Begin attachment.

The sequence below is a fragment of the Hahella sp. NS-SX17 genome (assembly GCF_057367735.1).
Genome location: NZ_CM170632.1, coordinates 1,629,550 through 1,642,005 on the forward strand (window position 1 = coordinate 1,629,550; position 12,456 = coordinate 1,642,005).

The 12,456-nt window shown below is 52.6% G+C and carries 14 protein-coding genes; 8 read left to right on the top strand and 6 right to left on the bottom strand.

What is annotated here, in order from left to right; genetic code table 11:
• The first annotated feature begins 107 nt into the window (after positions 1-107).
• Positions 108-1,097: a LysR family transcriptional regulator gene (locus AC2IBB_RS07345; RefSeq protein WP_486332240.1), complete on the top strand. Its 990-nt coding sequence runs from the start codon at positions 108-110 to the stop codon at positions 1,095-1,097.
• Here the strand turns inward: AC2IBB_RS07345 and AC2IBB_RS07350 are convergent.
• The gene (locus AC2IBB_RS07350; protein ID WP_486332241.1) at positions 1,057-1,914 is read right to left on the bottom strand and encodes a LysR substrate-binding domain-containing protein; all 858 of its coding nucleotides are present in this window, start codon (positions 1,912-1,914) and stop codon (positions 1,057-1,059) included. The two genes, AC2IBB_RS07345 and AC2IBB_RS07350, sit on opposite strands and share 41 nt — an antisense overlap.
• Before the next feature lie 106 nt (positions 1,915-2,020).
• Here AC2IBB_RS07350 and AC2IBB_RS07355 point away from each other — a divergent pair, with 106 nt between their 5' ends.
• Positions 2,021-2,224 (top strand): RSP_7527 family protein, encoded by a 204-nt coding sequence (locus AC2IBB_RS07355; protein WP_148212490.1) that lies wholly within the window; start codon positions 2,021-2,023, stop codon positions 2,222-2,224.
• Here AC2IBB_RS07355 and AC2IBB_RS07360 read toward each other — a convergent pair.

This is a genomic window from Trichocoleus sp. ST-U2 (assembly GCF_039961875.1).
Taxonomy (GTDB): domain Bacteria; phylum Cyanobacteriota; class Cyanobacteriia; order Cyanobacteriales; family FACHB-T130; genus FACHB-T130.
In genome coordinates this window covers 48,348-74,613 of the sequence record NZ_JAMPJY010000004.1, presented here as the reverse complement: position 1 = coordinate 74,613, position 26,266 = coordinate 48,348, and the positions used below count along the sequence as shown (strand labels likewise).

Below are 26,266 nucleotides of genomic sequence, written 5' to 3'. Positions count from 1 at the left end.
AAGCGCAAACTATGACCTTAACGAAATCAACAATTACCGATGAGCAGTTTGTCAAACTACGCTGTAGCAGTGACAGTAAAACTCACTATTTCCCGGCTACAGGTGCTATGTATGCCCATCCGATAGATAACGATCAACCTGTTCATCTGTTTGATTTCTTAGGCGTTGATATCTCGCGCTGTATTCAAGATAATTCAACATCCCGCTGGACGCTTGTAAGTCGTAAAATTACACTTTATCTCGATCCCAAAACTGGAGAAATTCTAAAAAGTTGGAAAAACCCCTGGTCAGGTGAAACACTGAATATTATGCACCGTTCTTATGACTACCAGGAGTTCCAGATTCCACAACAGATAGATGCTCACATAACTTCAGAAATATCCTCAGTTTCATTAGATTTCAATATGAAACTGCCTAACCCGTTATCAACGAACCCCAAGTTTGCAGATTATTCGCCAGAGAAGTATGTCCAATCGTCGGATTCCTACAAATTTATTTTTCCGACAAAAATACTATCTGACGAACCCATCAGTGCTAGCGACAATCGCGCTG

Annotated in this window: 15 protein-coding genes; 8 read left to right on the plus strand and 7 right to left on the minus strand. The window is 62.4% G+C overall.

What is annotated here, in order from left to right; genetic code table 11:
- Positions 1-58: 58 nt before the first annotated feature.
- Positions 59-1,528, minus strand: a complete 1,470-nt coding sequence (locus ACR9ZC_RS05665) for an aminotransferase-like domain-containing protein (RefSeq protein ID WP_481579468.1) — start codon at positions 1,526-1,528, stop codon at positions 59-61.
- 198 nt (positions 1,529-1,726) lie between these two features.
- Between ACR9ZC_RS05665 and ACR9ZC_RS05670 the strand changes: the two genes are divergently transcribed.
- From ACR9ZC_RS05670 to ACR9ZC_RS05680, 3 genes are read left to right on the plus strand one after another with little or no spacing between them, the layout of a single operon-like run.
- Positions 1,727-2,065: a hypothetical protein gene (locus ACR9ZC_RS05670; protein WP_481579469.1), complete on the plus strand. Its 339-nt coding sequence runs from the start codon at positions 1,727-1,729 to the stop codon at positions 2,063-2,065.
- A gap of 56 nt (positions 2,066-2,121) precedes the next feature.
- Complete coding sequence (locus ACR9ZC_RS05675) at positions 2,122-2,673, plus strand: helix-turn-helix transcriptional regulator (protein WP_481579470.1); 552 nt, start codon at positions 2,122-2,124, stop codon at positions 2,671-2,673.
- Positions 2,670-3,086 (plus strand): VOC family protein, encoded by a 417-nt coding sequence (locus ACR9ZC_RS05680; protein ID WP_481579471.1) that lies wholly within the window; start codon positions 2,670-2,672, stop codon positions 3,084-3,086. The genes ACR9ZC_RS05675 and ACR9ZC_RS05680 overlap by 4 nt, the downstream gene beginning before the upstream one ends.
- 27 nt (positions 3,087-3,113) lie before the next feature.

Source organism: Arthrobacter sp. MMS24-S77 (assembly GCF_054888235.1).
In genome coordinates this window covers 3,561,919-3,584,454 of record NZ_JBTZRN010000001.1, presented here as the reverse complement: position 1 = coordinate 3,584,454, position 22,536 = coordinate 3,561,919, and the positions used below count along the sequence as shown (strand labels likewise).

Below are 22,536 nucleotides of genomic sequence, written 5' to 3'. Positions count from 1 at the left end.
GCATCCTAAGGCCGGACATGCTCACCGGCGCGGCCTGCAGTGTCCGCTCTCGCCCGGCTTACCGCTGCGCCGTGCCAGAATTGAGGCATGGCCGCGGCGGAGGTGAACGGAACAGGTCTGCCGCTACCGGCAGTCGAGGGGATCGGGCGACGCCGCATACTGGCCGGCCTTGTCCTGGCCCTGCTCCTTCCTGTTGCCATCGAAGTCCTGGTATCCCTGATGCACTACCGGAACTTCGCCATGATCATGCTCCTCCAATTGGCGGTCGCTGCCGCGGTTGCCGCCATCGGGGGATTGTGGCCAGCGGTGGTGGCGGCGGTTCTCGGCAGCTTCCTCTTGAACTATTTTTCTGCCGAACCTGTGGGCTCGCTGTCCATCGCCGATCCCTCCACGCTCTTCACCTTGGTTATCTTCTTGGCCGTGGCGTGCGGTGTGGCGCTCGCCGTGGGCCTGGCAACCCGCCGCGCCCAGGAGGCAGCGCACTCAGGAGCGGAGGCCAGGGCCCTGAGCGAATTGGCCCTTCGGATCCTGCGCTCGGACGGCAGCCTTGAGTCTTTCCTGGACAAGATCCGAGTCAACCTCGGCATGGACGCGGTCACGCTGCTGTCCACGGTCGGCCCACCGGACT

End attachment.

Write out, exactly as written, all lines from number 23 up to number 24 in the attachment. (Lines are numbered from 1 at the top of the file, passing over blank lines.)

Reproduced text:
- Between ACR9ZC_RS05665 and ACR9ZC_RS05670 the strand changes: the two genes are divergently transcribed.
- From ACR9ZC_RS05670 to ACR9ZC_RS05680, 3 genes are read left to right on the plus strand one after another with little or no spacing between them, the layout of a single operon-like run.